15. The truth of the problem must at all times be apparent — provided the reader is shrewd enough to see it. By this I mean that if the reader, after learning the explanation for the crime, should reread the book, he would see that the solution had, in a sense, been staring him in the face-that all the clues really pointed to the culprit — and that, if he had been as clever as the detective, he could have solved the mystery himself without going on to the final chapter. That the clever reader does often thus solve the problem goes without saying.

  16. A detective novel should contain no long descriptive passages, no literary dallying with side-issues, no subtly worked-out character analyses, no "atmospheric" preoccupations. such matters have no vital place in a record of crime and deduction. They hold up the action and introduce issues irrelevant to the main purpose, which is to state a problem, analyze it, and bring it to a successful conclusion. To be sure, there must be a sufficient descriptiveness and character delineation to give the novel verisimilitude.

  17. A professional criminal must never be shouldered with the guilt of a crime in a detective story. Crimes by housebreakers and bandits are the province of the police departments — not of authors and brilliant amateur detectives. A really fascinating crime is one committed by a pillar of a church, or a spinster noted for her charities.

  18. A crime in a detective story must never turn out to be an accident or a suicide. To end an odyssey of sleuthing with such an anti-climax is to hoodwink the trusting and kind-hearted reader.

  19. The motives for all crimes in detective stories should be personal. International plottings and war politics belong in a different category of fiction — in secret-service tales, for instance. But a murder story must be kept gemütlich, so to speak. It must reflect the reader's everyday experiences, and give him a certain outlet for his own repressed desires and emotions.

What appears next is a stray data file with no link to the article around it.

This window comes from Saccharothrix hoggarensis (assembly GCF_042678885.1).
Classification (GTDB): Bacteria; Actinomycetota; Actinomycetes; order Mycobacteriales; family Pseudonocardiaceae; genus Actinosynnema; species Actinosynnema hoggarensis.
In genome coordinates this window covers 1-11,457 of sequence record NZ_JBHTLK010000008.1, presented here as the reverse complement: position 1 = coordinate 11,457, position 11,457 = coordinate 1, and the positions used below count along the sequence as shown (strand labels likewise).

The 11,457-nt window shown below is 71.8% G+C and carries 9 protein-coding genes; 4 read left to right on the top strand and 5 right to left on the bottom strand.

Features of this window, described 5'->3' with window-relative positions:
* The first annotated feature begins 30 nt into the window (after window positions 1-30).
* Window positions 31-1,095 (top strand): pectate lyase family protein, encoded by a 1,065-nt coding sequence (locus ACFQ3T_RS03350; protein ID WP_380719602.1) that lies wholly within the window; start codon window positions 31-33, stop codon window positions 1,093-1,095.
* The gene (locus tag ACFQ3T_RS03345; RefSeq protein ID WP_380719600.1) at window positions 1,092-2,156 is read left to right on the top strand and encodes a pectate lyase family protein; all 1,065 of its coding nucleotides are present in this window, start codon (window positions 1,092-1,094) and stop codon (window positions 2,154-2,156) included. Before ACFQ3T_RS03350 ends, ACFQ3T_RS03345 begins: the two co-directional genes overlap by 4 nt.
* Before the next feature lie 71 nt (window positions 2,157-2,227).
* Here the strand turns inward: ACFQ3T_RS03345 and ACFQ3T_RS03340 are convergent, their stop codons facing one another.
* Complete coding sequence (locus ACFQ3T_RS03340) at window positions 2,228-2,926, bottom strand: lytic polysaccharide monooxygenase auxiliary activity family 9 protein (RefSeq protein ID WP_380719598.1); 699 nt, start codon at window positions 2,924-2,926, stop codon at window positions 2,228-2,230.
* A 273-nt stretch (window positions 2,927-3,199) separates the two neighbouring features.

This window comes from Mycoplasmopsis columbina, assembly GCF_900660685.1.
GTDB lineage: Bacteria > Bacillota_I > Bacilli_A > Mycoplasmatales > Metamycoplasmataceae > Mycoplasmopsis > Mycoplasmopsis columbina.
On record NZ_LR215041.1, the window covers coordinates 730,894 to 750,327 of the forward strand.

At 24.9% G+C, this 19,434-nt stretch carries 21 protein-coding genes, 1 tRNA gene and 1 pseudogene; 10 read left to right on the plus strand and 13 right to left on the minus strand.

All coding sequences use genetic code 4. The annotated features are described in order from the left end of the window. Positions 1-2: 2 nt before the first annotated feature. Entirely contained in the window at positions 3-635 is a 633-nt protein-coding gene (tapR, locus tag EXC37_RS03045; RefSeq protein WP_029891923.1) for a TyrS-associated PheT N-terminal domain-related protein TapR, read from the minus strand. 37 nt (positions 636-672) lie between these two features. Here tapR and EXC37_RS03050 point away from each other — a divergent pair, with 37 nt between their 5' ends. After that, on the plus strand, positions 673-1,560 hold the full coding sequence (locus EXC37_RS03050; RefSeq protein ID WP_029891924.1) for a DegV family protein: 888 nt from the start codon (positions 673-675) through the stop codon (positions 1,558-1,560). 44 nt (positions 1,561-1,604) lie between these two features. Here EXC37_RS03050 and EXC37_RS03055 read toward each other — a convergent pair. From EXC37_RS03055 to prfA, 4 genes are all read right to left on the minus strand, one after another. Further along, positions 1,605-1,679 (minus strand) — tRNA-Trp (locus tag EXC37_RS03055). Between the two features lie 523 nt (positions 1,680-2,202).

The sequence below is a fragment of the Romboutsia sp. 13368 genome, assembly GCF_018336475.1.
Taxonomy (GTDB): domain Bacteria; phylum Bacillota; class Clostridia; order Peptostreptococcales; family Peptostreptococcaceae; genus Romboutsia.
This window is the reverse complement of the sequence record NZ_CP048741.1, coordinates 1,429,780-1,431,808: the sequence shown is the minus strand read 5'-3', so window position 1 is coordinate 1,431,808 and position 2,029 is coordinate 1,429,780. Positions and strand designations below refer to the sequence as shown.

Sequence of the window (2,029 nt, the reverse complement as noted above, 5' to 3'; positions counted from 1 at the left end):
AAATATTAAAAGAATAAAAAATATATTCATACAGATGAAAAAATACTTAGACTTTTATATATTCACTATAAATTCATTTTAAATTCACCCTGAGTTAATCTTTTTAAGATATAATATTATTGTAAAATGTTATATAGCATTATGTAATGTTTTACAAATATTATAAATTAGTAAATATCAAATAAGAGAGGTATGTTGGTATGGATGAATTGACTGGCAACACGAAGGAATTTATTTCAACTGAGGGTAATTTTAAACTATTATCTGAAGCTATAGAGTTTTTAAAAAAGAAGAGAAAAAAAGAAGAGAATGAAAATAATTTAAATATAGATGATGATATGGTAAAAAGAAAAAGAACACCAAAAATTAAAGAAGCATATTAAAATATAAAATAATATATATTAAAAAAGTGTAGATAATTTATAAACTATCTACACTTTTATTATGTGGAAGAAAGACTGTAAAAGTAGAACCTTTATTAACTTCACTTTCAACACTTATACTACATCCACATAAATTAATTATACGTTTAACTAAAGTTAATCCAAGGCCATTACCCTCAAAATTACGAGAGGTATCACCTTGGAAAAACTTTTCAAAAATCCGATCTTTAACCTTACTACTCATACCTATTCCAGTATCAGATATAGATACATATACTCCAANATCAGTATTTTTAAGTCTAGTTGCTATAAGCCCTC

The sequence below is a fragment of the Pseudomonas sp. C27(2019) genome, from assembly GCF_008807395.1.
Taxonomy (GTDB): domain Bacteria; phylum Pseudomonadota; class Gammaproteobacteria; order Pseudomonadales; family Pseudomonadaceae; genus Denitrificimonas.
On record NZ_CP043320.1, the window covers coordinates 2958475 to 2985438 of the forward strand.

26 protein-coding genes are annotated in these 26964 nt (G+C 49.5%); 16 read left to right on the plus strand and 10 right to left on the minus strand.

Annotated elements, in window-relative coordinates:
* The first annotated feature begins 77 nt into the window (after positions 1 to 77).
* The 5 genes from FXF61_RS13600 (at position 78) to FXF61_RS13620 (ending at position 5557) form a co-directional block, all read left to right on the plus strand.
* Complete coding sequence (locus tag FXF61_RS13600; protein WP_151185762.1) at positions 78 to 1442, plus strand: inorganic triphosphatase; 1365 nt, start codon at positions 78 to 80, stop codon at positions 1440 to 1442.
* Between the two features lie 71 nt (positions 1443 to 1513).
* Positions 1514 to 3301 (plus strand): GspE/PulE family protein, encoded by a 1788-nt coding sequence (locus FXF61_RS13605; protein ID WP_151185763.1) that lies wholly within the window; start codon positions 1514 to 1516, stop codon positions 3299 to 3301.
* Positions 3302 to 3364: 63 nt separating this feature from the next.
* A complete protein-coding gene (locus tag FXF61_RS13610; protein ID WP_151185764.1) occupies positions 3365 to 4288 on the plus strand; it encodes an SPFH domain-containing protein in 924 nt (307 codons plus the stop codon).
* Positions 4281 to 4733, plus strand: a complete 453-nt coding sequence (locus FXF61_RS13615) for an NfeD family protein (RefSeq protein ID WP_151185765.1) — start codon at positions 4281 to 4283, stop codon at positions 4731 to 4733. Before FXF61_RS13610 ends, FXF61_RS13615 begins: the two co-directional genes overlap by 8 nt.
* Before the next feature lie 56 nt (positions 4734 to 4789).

20. And (to give my Credo an even score of items) I herewith list a few of the devices which no self-respecting detective story writer will now avail himself of. They have been employed too often, and are familiar to all true lovers of literary crime. To use them is a confession of the author's ineptitude and lack of originality. (a) Determining the identity of the culprit by comparing the butt of a cigarette left at the scene of the crime with the brand smoked by a suspect. (b) The bogus spiritualistic se'ance to frighten the culprit into giving himself away. (c) Forged fingerprints. (d) The dummy-figure alibi. (e) The dog that does not bark and thereby reveals the fact that the intruder is familiar. (f)The final pinning of the crime on a twin, or a relative who looks exactly like the suspected, but innocent, person. (g) The hypodermic syringe and the knockout drops. (h) The commission of the murder in a locked room after the police have actually broken in. (i) The word association test for guilt. (j) The cipher, or code letter, which is eventually unraveled by the sleuth." Sorry this is so long  :-[, my source is:http://gaslight.mtroyal.ab.ca/vandine.htm. I decreased font size...
If you need it bigger to read copy this into a text editor and increase size...
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Paperclip
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Re: Your favorite Mystery novels

Postby Paperclip » March 9th, 2008, 10:37 pm